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largement : but brief as they are, they will furnish ample materials to the reflecting mind; and, with

my readers possessed of such a blessing, I now leave them.

LETTER XXXVII.

HITHERTO, in discussing those branches of theological science which are held to be of chief and paramount regard in the christian church, I have merely referred to Scripture, as containing the revelation of God's will; it seems therefore expedient, that I should, before bringing these letters to a conclusion, devote a little of the reader's time and thought to an enquiry into the nature of that inspired record, which is of a truth the sure foundation of our faith, and the only source from which all saving knowledge ought to be, or indeed can be drawn.

By Scripture is understood the WORD OF GOD, written for man's learning at God's command, writ

ten

ten under the immediate direction of God's holy Spirit, inspiring chosen men at different times, and in continued succession, from Moses to St John, and published and preserved by methods above the reach of human discovery, in order that the various messages, communications, instructions, precepts, promises, and threatenings, with which the great JEHOVAN ALEIM was pleased, from time to time, to favour the human race, might be handed down to the remotest ages, for the display of his covenanted love, and for the blessed purpose of training and educating man in the school of heavenly wisdom ; and by this means, of fitting him for regaining the gracious end of his original creation. The' volume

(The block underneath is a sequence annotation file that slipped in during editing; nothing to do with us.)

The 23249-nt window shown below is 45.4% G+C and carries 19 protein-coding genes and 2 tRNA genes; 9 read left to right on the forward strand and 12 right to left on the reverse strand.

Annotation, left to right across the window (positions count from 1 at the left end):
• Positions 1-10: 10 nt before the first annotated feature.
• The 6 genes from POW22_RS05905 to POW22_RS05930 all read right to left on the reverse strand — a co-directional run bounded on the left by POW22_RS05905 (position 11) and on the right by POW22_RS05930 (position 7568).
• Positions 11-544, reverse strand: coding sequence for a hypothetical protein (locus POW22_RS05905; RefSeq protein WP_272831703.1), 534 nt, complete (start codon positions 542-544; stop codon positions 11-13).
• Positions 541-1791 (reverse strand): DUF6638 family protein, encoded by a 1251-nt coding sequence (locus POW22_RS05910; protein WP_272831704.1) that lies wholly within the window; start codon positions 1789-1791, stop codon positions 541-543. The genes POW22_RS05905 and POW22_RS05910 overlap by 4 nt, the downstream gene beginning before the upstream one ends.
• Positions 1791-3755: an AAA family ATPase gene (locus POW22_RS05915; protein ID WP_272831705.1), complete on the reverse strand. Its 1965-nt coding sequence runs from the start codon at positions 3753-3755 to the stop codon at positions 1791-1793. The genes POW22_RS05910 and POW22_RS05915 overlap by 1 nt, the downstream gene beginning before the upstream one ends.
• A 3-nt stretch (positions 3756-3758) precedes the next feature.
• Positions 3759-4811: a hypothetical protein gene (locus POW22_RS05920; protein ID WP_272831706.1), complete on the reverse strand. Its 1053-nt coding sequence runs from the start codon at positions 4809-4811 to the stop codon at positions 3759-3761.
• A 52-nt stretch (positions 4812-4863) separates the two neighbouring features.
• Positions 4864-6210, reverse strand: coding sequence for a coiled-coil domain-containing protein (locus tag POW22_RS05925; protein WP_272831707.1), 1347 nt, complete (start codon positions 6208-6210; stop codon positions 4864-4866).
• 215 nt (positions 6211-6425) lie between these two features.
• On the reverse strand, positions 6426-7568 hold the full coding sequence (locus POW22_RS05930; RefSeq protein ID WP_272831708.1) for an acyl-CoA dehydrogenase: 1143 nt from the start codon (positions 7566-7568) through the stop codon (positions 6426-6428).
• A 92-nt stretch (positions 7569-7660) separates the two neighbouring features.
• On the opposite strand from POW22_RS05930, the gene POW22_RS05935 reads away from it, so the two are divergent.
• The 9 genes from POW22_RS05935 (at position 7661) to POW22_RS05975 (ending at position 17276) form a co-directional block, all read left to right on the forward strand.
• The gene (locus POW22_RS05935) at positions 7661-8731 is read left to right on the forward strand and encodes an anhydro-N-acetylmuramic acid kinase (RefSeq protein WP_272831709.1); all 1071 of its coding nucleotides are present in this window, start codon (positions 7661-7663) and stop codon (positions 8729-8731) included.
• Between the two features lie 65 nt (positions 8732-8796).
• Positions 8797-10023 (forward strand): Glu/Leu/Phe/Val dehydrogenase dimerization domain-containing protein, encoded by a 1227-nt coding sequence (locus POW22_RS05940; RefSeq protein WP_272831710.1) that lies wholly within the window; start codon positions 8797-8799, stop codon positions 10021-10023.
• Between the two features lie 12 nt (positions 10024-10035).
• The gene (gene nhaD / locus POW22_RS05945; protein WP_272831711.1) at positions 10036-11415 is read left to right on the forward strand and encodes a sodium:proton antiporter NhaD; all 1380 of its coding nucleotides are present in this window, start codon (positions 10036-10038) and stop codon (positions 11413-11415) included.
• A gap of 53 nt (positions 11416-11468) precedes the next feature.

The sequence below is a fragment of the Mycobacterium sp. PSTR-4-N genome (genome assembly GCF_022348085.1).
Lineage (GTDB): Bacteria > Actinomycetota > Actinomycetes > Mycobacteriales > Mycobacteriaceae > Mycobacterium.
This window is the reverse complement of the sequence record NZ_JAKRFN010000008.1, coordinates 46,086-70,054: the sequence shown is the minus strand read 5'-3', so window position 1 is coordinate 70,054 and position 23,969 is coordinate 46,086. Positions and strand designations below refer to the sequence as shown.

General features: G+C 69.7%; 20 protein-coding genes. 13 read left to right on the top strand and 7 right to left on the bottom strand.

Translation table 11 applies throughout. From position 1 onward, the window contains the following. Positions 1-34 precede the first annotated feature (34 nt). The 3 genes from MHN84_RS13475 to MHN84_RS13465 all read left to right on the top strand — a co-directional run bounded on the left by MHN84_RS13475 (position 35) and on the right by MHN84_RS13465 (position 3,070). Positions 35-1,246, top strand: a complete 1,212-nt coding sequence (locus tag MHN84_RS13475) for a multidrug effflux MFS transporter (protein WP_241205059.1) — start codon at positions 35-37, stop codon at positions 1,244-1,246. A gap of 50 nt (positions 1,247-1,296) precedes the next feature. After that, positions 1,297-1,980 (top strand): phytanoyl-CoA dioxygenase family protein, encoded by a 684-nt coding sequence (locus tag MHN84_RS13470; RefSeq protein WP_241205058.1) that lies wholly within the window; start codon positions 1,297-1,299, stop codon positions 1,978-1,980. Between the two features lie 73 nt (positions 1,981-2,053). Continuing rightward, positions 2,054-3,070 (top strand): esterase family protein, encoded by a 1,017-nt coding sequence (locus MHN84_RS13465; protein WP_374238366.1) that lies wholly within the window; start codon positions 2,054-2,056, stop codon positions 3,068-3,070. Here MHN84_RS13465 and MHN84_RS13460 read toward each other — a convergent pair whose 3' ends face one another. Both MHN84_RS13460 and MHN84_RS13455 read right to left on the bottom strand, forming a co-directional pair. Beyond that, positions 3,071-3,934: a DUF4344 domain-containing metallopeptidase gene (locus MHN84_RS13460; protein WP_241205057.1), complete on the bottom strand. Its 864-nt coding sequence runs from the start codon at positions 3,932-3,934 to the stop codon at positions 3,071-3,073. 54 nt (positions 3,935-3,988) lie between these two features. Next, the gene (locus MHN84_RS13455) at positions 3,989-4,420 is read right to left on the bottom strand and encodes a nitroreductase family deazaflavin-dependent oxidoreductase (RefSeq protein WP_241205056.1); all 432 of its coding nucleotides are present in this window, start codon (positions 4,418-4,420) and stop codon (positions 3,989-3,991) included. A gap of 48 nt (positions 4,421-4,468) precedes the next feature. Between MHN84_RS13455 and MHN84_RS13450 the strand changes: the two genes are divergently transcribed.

of the book, in which it is thus written' both of the ALEIM and of the ALUE, both of the Creator and of the Redeemer, is known by the distinguishing name of · The OLD AND New TESTAMENT,' and is pre-eminently the object of the christian's esteem and regard—the OLD TESTAMENT, as being the oriGINAL and AUTHENTIC RECORD ; the NEW TESTAMENT, as being an AUTHORITATIVE APPEAL to that RECORD, and an AUTHORITATIVE APPLICATION of its contents, to the purposes for which they were written. These two constituent parts of the great WHOLE of revelation are received, by the church, with equal reverence, and upon strength of evidence, both intrinsic and extrinsic, the most irrefragable—the former, as embracing proof, the most convincing, of their divine inspiration, from the subjects of which they treat, and from the man

ner

ner in which those subjects are treated; the latter, as arising from prophecy accomplished, and from various testimonies bearing witness to their genuineness, and to the way and manner by which they have been handed down to us.

Thus it is by means of this happy conjunction of Divine evidence requiring, and of human evidence persuading, consent, that we believe scripture, in all points of faith and practice, to be sufficiently perfect in itself, to be generally clear in its construction, and to be, when promulgated, universally binding in its obligation ; insomuch that no man is found among the protestant professors of christianity, who is not ready to affirm, in the words of the VIth article of the church, that'whatsoever is • not read in scripture, nor may be proved thereby, • is not to be required of any man that it should be